What Is Avant-Garde Music?


n. New and experimental ideas and methods in art, music, or literature;
A group of artists, musicians, or writers working with new and experimental ideas and methods;

adj. Favouring or introducing new and experimental ideas and methods.Oxford English Dictionary

“The avantgarde (from French, “advance guard” or “vanguard”, literally “fore-guard”) are people or works that are experimental, radical, or unorthodox, with respect to art, culture, and society. … The avantgarde pushes the boundaries of what is accepted as the norm or the status quo …” – Wikipedia

In this mini-essay, I will attempt to bumble on about the massive, multi-headed hydra that is avant-garde music. The key phrase in the above quote is “New and experimental ideas and methods”. But these are of course relative to the time in which they arise. In his day, Beethoven was considered “avant-garde”, as was Debussy in his, and Schoenberg and Stravinsky in theirs.

Today, the avant-garde is associated with Postmodernism. In Schoenberg’s and Stravinsky’s inter-war heyday, it was Modernism. But what they have in common is a complete rejection of the tonal system that had dominated music from the Baroque to the Post-Romantics: the basing of a piece around a tonal centre (key), making well-defined excursions from that key to related keys, and generally returning at the end to a firm re-establishment of the home key. The sonata-principle is founded on such practice, and sonata form ruled music from the 18th to the beginning of the 20th century.

Among the first to rebel against the common practice were Claude Debussy (Prélude à l’Après midi d’un Faune, in which he used a whole-tone scale for the first time), Igor Stravinsky (Le Sacre du printemps, with its polyrhythms and bi-tonality), Arnold Schoenberg (who banished tonality altogether through atonality and soon afterwards developed the 12-tone row to replace key as the anchor for a piece, beginning with his 5 piano pieces, op 23 of 1923).

Other noted exponents of this particular avant-garde include Alban Berg, Anton Webern, Karlheinz Stockhausen, Olivier Messiaen, Luciano Berio, Luigi Dallapiccola, Bruno Maderna, and Iannis Xenakis (who helped pioneer the use of electronics in music). They represent the Modernist avant-garde, which flourished from the 1920s to, roughly, the 1970s.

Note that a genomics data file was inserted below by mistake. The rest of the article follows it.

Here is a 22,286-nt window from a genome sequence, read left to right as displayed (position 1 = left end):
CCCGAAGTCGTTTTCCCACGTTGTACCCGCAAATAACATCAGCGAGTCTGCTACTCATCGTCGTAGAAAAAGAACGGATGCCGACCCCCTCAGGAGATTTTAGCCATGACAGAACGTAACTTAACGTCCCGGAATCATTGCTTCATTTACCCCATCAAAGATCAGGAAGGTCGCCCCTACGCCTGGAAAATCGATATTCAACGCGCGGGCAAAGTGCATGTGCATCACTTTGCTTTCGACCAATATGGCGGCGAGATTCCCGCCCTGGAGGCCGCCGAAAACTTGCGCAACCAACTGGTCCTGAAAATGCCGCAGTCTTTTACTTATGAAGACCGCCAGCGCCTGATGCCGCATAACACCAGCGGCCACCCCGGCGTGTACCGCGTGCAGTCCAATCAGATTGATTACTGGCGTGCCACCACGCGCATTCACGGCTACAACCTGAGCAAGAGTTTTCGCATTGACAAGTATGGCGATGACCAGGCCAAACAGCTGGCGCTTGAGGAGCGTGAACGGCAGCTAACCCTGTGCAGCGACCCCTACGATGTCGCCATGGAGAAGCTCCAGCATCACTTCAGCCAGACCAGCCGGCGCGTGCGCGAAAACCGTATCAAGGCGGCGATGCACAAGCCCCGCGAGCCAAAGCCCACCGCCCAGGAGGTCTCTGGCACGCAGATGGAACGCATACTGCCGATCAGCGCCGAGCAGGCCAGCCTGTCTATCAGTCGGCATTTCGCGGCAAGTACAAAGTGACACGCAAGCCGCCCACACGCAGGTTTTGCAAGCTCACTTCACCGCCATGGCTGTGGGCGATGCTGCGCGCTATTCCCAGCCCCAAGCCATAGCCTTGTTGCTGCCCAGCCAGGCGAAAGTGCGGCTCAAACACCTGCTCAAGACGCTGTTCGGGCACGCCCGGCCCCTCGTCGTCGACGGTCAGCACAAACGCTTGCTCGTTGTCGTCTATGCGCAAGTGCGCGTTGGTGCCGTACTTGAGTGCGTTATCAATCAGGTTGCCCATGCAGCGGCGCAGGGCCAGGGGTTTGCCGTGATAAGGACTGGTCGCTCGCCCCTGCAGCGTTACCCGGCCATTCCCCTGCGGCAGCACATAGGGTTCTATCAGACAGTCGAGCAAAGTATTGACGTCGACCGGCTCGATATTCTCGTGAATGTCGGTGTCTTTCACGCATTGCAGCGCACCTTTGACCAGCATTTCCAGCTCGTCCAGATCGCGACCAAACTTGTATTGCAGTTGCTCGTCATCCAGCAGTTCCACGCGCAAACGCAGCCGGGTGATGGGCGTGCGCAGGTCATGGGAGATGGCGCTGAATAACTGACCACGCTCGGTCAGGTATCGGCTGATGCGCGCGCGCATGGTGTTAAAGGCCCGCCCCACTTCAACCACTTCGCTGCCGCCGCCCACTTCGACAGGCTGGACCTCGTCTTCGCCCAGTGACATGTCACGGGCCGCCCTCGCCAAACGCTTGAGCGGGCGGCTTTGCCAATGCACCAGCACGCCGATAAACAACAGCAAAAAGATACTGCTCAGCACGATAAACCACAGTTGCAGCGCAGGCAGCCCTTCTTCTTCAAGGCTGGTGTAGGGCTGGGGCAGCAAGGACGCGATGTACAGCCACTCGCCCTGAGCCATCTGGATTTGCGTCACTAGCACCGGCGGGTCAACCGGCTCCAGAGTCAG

Postmodernism in music has had a tendency to soften the perceived harshness and prolixity of Schoenberg’s serialism, introducing greater freedom in tonal language along with a leaning towards minimalism. Consonance has been reintroduced into much 21st century music, with particular attention being paid to the harmonic series and “sound for sound’s sake”. Deep investigation into instrumental sonorities and harmonics has taken place.

Notable post-modern composers include Per Norgard, Kaija Saariaho, Sofia Gubaidulina, Hans Abrahamsen, Thomas Adès, Henryk Gorecki, Witold Lutoslawski, John Tavener, Philip Glass, and Arvo Pärt, many of whom may best be characterised as “reactionary” in relation to serialism and atonality, some continuing the avant-garde tradition of using electronics extensively.

To listeners who lack musical maturity and experience, much of the avant-garde seems intolerably dissonant and impenetrable. This need not be the case for those who are willing (and able) to discard tonal preconceptions and immerse themselves without prejudice in this very different sound-world. It requires “new ears” – not to mention good quality audio equipment!

And then you get to Noise:

Noise music is a category of music that is characterised by the expressive use of noise within a musical context. This type of music tends to challenge the distinction that is made in conventional musical practices between musical and non-musical sound. Noise music includes a wide range of musical styles and sound-based creative practices that feature noise as a primary aspect. It can feature acoustically or electronically generated noise, and both traditional and unconventional musical instruments. It may incorporate live machine sounds, non-musical vocal techniques, physically manipulated audio media, processed sound recordings, field recording, computer-generated noise, stochastic process, and other randomly produced electronic signals such as distortion, feedback, static, hiss and hum. There may also be emphasis on high volume levels and lengthy, continuous pieces. More generally noise music may contain aspects such as improvisation, extended technique, cacophony and indeterminacy, and in many instances conventional use of melody, harmony, rhythm and pulse is dispensed with.” – Wikipedia

Whilst this Blog has the tagline “Avant-Garde Music Reviews,” I believe that Noise is the Avant-Garde music of the day. So I will write about it.